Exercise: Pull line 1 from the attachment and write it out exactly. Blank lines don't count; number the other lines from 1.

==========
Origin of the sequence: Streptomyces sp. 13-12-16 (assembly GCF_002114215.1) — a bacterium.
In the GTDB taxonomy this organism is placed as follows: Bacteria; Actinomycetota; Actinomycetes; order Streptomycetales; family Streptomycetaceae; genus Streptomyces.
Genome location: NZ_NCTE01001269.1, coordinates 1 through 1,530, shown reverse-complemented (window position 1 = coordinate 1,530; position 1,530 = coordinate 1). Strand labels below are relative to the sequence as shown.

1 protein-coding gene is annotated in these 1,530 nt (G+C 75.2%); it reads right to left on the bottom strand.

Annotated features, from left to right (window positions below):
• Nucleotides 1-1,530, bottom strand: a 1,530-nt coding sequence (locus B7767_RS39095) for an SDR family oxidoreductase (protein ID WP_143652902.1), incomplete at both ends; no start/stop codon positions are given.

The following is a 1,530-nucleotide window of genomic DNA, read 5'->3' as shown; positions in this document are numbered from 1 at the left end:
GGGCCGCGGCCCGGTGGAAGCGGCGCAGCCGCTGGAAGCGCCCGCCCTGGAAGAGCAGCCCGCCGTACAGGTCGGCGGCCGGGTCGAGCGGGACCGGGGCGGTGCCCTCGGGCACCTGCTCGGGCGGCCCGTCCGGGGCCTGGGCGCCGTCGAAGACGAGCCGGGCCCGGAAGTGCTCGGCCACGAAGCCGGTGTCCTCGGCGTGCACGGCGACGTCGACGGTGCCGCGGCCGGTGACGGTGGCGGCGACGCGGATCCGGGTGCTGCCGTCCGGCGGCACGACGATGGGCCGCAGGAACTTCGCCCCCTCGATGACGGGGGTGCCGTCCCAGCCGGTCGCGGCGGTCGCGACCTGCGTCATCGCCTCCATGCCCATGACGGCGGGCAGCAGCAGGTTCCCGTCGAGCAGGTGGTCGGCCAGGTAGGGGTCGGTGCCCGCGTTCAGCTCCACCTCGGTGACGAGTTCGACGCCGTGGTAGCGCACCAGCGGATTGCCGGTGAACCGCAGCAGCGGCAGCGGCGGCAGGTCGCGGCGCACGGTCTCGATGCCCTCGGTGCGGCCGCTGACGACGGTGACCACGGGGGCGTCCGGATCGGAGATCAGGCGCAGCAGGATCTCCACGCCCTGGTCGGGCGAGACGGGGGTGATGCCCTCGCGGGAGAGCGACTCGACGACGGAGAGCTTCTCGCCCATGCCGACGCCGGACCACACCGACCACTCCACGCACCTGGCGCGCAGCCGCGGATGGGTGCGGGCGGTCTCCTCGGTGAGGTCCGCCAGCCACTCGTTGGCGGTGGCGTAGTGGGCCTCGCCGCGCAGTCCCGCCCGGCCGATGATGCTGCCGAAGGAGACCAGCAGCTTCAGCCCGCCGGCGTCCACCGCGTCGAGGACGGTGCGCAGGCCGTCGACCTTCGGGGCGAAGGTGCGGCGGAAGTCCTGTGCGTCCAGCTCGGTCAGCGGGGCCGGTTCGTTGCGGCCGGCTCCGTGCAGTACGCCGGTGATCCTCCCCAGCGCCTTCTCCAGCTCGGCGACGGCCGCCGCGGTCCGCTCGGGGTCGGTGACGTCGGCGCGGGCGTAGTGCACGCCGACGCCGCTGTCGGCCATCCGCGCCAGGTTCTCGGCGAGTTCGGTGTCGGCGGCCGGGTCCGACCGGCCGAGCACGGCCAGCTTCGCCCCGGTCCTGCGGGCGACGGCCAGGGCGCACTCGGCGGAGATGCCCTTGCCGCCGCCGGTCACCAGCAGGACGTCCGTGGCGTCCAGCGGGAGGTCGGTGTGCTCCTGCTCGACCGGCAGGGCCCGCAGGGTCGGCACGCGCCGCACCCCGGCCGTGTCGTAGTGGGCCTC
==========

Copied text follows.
Origin of the sequence: Streptomyces sp. 13-12-16 (assembly GCF_002114215.1) — a bacterium.